So . . . Corruptio optimi pessima. It means something, right? It must. I mentioned it for a reason, it’s just that . . . where was I? Oh, yeah. The best, when corrupted, becomes the worst. But wait a minute . . . take a bite of the sacred fruit of the tree of knowledge (or don’t – please don’t), and ask yourself if the Bible really is the “best.” Corrupted, yes. Mistranslated in places, un-huh. But are the so-called original scriptures the “best”? Well, let’s see now . . . the New Testament is translated from over 5,700 Greek manuscripts, despite the fact that, “no two of these manuscripts are exactly alike in all their particulars. . . . And some of these differences are significant.”[i] So maybe they are not the “best.” But whatever they are, translation has made them worse. I think we can agree on that.

Now, here’s the problem. We started this series discussing John 3:16 – “For God so loved the world that He gave His only begotten Son, that whoever believes in Him should not perish but have everlasting life.” Note the selective capitalization of “he” and “him” in reference to Jesus Christ. Koiné Greek, the language from which the New Testament is predominantly translated, does not have capital letters (see New Catholic Encyclopedia. Vol 13, p. 431). So the not-so-original manuscripts from which the Bible is translated do not refer to Jesus Christ in capital letters. Rather, the Bible translators capitalized “he” and “him” to conform to their doctrinal “makes Jesus look like God” convictions. In the language of Stephen Colbert, this logic eats itself. Capitalization in Bible translation is more the result of religious conviction than of scholastic accuracy, conceived more out of doctrine than faithfulness to biblical narratives. For a blatant example, compare Matthew 21:9 with Psalm 118:26. Psalm 118:26 writes of an uncapitalized “he”: “Blessed is he who comes in the name of the LORD!” However, when Matthew 21:9 quotes Psalm 118:26, referring to Jesus as the “he” who “comes in the name of the LORD,” the Bible translators conveniently converted the lowercase “he” of Psalm 118:26 to a capitalized “He” in an effort to make Jesus appear divine. Lest a person make excuses, this is not a typographical error; Matthew 23:39 duplicates this exaggeration. The problem is, this textual manipulation is blatant. Genetic analysis of the stains on the fabric of religious history is simply not necessary, for the verdict is obvious—someone has defiled the text. And lest a person defend the Bible on the basis of this being a very small corruption, any group who takes the Bible for a book of guidance finds themselves painted into a corner by the biblical caution that, “he who is unjust in what is least is unjust also in much” (Luke 16:10). How, then, does this quote apply to the Bible scribes and translators? For if they, having been unjust in what is least, means they are, according to their own scripture, “unjust also in much,” how can we trust the rest of their work?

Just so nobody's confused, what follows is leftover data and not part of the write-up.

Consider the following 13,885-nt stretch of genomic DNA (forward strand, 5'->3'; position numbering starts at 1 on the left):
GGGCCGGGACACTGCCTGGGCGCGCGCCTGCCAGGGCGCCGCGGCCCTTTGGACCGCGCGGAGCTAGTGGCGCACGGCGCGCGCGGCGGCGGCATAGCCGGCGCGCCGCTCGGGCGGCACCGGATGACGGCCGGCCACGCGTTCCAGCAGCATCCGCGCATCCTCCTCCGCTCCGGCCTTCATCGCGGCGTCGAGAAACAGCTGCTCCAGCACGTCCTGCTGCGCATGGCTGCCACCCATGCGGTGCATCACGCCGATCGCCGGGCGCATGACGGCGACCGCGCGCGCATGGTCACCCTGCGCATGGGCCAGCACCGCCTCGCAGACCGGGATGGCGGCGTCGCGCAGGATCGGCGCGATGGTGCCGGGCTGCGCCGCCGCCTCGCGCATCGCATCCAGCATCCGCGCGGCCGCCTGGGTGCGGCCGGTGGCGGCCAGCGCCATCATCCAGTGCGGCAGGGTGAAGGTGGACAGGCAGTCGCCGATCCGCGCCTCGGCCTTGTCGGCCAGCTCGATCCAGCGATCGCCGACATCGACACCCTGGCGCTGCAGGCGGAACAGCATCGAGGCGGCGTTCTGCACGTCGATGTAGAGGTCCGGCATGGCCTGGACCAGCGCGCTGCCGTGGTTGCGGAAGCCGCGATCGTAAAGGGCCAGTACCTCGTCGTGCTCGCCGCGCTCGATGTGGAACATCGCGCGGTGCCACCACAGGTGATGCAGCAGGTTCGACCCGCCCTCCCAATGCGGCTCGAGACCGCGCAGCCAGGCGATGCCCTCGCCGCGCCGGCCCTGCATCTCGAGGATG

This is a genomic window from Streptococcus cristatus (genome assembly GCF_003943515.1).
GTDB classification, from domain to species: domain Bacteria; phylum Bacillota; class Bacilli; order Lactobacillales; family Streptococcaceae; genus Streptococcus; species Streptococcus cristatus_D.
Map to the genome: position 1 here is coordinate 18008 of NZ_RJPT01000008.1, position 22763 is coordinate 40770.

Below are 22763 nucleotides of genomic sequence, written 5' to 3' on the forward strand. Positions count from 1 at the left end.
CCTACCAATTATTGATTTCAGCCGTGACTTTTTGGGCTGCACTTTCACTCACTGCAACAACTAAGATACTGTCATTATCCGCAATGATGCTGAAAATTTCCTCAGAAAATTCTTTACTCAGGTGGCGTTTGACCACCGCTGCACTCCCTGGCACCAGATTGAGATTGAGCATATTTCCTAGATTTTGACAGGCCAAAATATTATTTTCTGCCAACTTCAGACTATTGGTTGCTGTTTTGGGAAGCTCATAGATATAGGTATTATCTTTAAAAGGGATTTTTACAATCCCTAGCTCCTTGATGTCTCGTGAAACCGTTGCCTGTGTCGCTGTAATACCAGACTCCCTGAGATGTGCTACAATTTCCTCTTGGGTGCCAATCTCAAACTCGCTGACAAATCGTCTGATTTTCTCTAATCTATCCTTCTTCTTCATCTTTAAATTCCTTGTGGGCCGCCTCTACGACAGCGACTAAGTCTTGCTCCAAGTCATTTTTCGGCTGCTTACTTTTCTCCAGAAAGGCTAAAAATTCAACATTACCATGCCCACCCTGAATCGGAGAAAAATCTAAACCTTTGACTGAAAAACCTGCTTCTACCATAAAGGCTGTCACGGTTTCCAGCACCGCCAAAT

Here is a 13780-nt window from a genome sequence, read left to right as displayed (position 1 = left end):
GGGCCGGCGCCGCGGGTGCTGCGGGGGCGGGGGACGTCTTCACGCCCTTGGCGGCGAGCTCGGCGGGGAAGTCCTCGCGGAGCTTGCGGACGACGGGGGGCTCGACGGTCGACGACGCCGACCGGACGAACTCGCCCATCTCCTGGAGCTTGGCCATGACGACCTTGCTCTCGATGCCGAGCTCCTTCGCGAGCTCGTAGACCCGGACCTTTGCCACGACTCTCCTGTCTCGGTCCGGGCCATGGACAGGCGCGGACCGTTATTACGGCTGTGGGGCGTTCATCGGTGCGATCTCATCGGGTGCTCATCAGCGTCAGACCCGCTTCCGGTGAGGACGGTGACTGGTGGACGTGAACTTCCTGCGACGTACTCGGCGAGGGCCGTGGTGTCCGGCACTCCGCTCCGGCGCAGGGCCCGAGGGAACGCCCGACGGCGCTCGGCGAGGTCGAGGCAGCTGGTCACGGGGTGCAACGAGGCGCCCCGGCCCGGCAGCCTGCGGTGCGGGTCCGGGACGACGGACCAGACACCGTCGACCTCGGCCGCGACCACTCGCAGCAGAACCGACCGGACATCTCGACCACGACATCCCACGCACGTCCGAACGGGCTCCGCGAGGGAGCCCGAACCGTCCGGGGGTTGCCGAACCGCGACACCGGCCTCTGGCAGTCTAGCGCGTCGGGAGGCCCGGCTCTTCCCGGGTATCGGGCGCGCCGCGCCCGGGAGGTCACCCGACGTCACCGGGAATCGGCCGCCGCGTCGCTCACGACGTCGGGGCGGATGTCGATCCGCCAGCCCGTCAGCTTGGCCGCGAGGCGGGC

Wow. That was a mouthful. That was a change in tone. Come to think of it, that was an excerpt from my book, MisGod’ed. Which currently is being translated into multiple languages, all available for free download on my website, But corruptio optimi pessima, so carpe your wallet and readi iti in the original English.

You can now return to waxing your bunny.

[i] Ehrman, Bart D. 2005. Lost Christianities. Oxford University Press. p. 78.